In the great Buddhist grottos at Dunhuang, the unequalled repository of Buddhist statues and art in China’s far west, certain Buddha figures do not sit in full lotus as one might expect. Nor do they stand erect, another common posture. Instead, they sit with their legs crossed at their ankles, a puzzling, rather uncomfortable looking position. The Chinese scholar Gu Zhengmei argues that this posture is a sure sign that these statues represent Maitreya Buddha, the “Buddha to Come” who is said to appear in the world when all have forgotten the dharma. He claims that it is consistent with discoveries of Maitreya images not just at Dunhuang, but also in Greek-influenced Gandhara, where the first icons of the Buddha were found.
But why does Maitreya sit with his legs crossed at the ankles, instead of in full lotus? It may be because the kings who commissioned these buddha images intended them to represent the kings themselves. By claiming to be the very incarnation of Maitreya, kings could command ultimate religious status, and thus control the spiritual aspects of their subjects’ lives. By and large, kings enjoy diets that are not conducive to sitting in the lotus position—when kings who claim to be buddhas cross their legs, they’d prefer to do so at the ankles, not at the thighs! So the Maitreya statues depict kings sitting in a chair, their crossed ankles suggesting their holy status with only a half-hearted nimbleness.
Certain rulers can be connected with this phenomenon, all of them key links in the importation of political Buddhism into China. One was the emperor Kanishka of the mid-2nd century AD Kushan Empire, whose domain included much of present-day Afghanistan and Pakistan. The empire’s artistic culture was deeply imbued with Greek and Buddhist influence; statues of Kanishka depict him in this telltale crossed-ankles pose. Another was the first king to create Buddhist icons at Dunhuang, Meng Sun of the Northern Lian Dynasty, who is also portrayed in Dunhuang’s first caves as Maitreya, sitting with ankles crossed.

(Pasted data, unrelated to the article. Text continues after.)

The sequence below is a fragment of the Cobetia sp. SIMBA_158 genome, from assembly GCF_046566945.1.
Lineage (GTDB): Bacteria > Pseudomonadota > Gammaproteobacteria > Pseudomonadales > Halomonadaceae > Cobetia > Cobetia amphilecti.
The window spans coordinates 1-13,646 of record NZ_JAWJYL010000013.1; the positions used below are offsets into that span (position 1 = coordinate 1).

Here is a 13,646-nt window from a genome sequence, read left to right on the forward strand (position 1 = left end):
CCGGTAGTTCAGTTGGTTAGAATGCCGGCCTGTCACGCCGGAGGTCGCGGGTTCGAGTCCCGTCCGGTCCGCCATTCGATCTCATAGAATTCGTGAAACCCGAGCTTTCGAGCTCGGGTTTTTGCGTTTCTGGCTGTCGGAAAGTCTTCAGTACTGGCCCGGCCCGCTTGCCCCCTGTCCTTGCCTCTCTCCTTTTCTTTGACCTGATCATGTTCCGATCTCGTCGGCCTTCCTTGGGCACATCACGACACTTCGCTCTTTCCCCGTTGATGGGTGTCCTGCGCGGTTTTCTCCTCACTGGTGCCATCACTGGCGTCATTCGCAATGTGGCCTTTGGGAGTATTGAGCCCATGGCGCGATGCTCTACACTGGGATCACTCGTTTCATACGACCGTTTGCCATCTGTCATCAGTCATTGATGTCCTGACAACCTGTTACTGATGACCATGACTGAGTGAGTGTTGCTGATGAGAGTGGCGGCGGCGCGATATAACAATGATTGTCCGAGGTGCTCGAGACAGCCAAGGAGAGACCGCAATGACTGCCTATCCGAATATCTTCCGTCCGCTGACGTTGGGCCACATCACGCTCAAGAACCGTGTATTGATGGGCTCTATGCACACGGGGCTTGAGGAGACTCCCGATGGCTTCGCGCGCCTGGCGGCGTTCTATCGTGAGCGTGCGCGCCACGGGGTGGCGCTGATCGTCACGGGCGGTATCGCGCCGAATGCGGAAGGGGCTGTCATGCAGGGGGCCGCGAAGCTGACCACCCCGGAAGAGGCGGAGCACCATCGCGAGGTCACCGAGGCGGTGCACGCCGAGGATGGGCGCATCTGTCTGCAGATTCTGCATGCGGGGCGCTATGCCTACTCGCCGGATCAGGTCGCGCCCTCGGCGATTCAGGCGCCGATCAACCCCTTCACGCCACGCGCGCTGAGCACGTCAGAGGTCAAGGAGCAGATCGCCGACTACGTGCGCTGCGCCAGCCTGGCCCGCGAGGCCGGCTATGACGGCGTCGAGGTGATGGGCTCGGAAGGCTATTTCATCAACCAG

Kings using religion to help them reign and employing holy icons for their own aggrandizement are ploys as old as rulers and religion. Buddhism was as susceptible to this as any other teaching. Despite its original ideal of the “home leaver” who left the polluted world behind, the religion was quite thoroughly sucked into the vortex of politics in ancient China. These statues of Maitreya may be one slightly comical result.
This post is part of author and scholar Andy Ferguson’s new “Consider the Source” series. As an old Chinese saying goes, “When drinking water, consider the source.” In the coming weeks, Ferguson will ask and answer seemingly simple (but in the end, profound) questions about the “source” of East Asian Buddhism, weaving a tale of both spiritual inspiration and political intrigue.
This fall, Tricycle will be traveling to the source itself, China, in a special pilgrimage led by Ferguson and abbot of the Village Zendo Roshi Pat Enkyo O’Hara. Want to come with us? Click here for more information.
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